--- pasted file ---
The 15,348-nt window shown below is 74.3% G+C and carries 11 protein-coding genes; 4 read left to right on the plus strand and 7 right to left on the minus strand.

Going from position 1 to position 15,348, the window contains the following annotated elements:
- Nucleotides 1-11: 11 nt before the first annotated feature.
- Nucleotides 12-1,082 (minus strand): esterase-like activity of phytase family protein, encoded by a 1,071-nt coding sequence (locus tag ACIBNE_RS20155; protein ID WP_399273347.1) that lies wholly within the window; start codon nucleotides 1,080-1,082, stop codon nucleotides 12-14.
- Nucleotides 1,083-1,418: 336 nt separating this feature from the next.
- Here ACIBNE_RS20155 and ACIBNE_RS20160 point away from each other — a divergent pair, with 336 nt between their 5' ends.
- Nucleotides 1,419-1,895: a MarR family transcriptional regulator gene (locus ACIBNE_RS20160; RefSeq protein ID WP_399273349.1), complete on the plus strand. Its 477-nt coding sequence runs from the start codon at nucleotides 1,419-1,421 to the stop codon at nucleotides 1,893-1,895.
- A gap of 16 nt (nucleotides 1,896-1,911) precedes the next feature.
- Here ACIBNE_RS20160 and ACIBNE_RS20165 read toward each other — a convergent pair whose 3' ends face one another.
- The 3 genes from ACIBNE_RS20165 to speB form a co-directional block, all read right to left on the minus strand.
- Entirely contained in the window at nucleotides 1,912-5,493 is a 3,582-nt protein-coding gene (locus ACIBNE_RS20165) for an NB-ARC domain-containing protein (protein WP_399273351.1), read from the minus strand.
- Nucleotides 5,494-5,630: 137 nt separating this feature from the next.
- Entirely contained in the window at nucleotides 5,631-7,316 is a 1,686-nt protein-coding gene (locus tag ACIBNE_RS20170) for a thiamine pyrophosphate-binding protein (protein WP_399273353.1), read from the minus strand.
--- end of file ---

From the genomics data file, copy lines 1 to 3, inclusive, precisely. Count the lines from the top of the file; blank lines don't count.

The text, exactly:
The 15,348-nt window shown below is 74.3% G+C and carries 11 protein-coding genes; 4 read left to right on the plus strand and 7 right to left on the minus strand.

Going from position 1 to position 15,348, the window contains the following annotated elements:
- Nucleotides 1-11: 11 nt before the first annotated feature.